What moisture content can you bring wood inside at?
I milled about 2000 board feet of red oak last year. Mostly quartersawn 5/4, some slabs. This was in early November, so close to 10 months ago.

The 5/4 stacks are roughly between 8% and 15%. The 8/4 slabs are still pretty wet (25-30% in the middle). I was advised to air dry as much as possible because of the tannic acid content of the wood.

If it still needs to be stickered at that MC, I will leave it. My understanding was that it won't get to interior equilibrium MC outside ever and will stay right around the 10% mark, more or less. If I can stack it like normal dry wood at this point, I would love to. But as this is my first time drying this much wood, I thought I would ask.
Under about 20% should be OK to bring inside and complete the drying. At that level fungus can't grow any more, so poor airflow and slow drying won't harm anything. Also "most" of the water (and acid) has left the wood, so you aren't releasing huge amount of that inside your shop. 

So the 8/4 needs a bit more time, the thinner stuff is probably as dry as it's going to get outside. 

Where I live 15% is basically "dry" (EMC is 12-14%, even inside). But more Inland US areas, or air conditioned spaces, need to be dried more to stay stable. 8% seems a sensible number for most areas.
(08-21-2023, 10:37 AM)FS7 Wrote:
If it still needs to be stickered at that MC, I will leave it…. If I can stack it like normal dry wood at this point, I would love to. But as this is my first time drying this much wood, I thought I would ask.

If you don’t sticker it at this MC, I would expect critters to get into the wood.

Please don’t quote the trolls.
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And if it's still at ~15%, it still needs to dry some more, but that needs to be inside (or a kiln). So sticker it to complete the drying. It's OK to flat stack once it's down to your target moisture level. Probably more like 8%.
What I'm seeing is that it needs to be stickered inside for final drying. Which is fine, I guess, I just need to make a fair amount of room to do it (or do it in batches). I don't think the garage will be enough, unless I do a homebrew sort of kiln to speed up the remaining few percent.
Like much of the country, you need wood in the range of 6 - 8% for it to be stable for cabinet and furniture work.  So your 12 - 14% air dried wood needs to come indoors, stickered, and be put in some location where the RH will be below 45% much of the time until it gets down to that moisture content, after which it can be dense stacked.  Preferably, some breeze goes through the wood stack to assist in the drying.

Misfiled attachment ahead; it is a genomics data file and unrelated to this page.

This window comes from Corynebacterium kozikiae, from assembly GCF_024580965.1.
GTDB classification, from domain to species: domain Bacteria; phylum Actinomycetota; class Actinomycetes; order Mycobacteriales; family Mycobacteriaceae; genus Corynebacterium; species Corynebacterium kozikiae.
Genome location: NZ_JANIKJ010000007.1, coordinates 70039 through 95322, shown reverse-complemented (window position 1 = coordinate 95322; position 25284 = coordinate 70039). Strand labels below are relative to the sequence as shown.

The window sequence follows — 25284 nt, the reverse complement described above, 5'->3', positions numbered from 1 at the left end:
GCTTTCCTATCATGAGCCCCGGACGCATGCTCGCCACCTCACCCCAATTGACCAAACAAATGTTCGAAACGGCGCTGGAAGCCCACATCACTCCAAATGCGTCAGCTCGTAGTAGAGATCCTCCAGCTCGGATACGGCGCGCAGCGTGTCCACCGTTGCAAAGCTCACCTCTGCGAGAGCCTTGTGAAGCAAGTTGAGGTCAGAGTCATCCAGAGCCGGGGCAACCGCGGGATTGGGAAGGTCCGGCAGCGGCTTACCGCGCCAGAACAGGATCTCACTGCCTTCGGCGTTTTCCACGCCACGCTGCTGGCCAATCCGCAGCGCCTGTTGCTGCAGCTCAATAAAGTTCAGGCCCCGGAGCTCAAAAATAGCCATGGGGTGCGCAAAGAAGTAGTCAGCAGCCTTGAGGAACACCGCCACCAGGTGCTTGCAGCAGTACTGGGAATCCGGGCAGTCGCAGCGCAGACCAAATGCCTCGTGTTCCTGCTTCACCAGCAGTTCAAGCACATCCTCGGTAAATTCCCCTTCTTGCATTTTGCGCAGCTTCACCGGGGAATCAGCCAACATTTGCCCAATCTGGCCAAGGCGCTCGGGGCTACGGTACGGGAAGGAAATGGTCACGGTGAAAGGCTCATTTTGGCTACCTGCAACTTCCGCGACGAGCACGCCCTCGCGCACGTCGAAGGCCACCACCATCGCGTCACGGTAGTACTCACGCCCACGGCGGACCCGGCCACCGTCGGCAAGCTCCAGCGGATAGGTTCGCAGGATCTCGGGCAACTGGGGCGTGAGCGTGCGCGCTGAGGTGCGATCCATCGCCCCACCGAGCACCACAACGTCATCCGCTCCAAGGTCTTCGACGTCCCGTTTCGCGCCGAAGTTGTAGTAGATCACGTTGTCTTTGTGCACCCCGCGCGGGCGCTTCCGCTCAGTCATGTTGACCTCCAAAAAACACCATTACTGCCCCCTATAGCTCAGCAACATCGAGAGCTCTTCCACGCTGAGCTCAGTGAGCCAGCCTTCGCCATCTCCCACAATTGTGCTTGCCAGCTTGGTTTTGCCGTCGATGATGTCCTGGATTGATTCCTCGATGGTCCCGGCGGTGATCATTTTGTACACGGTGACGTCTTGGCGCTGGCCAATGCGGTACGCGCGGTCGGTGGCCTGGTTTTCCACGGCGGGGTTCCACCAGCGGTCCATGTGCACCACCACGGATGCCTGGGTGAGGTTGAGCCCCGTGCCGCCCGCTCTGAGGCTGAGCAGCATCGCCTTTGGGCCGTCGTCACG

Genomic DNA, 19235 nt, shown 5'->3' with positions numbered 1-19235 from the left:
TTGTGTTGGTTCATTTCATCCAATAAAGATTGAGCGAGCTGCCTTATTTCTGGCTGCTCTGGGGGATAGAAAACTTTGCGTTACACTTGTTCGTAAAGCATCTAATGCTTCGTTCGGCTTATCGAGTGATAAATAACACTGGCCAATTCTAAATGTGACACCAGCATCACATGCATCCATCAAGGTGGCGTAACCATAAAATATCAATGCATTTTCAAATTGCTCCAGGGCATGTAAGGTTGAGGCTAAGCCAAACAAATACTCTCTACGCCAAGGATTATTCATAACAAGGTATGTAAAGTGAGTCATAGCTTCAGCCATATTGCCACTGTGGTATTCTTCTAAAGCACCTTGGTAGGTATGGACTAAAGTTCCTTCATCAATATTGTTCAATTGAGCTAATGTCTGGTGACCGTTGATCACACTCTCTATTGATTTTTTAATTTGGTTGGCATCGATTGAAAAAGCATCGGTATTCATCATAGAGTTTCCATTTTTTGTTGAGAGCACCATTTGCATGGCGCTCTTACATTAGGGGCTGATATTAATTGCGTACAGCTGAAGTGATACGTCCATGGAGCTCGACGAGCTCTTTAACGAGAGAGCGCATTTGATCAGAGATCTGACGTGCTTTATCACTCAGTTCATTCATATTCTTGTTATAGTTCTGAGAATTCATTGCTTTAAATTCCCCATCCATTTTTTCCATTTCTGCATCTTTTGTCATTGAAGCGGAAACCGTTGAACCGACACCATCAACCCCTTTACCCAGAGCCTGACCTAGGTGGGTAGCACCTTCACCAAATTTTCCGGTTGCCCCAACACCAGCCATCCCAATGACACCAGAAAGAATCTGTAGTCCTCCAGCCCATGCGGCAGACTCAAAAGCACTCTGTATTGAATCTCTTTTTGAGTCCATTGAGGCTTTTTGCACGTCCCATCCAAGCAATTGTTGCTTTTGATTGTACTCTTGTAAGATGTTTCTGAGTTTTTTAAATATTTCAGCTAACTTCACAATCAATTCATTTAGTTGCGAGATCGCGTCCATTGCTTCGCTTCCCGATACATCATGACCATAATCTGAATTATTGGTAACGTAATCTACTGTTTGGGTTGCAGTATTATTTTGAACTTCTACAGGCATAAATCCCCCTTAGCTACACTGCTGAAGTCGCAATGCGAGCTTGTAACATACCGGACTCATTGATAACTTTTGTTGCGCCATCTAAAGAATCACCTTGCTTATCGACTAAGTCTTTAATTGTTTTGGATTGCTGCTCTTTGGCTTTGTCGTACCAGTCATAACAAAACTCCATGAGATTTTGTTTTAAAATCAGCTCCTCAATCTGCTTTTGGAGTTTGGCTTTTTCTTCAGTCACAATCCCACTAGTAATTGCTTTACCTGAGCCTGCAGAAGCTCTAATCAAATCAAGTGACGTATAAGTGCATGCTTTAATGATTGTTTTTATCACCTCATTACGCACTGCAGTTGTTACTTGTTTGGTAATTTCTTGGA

I built a small dehumidification kiln in my shed to dry lumber in the winter when my solar kiln is useless.  I had a similar kiln in my basement shop prior to that.  They are very simple and easy to build, even as a temporary structure.  The one in my shed looks like this.  

[Image: AIL4fc_40eo7nU0rUcZdIc8RwRIVsvMG02MSF9qa...authuser=0]

It's just an insulated box, with a fan to recirculate air, a household dehumidifier, and a small heater (not shown, but I use a $50 oil filled radiator), and a low cost RH and temperature controller.  I found as I used the one in the shed that I didn't even need a dehumidifier.  The heater and fan was more than enough to extract the moisture and by regulating the amount of air I let into and out of the kiln through two small holes, I could control the moisture loss.  Very simple.  

This type of kiln is even capable of sterilizing wood, when needed.  I could easily take it up to 140F and hold it there for a day or two to kill any bugs. 

The kiln in the photo holds about 400 bf of lumber and costs about $50/month to run with an ambient temp. near freezing.  When I had a similar kiln in my shop the operating cost was about $20/month.  

Or sticker inside. Lay plastic down on timbers, stack and sticker. Leave plastic ends open. Sit a box fan on one end and enclose it to pull air through the covered stack.
A little heat in the stacked area wouldn't hurt especially during winter


The Revos apparently are designed to clamp railroad ties and pull together horrifically prepared joints
WaterlooMark 02/9/2020


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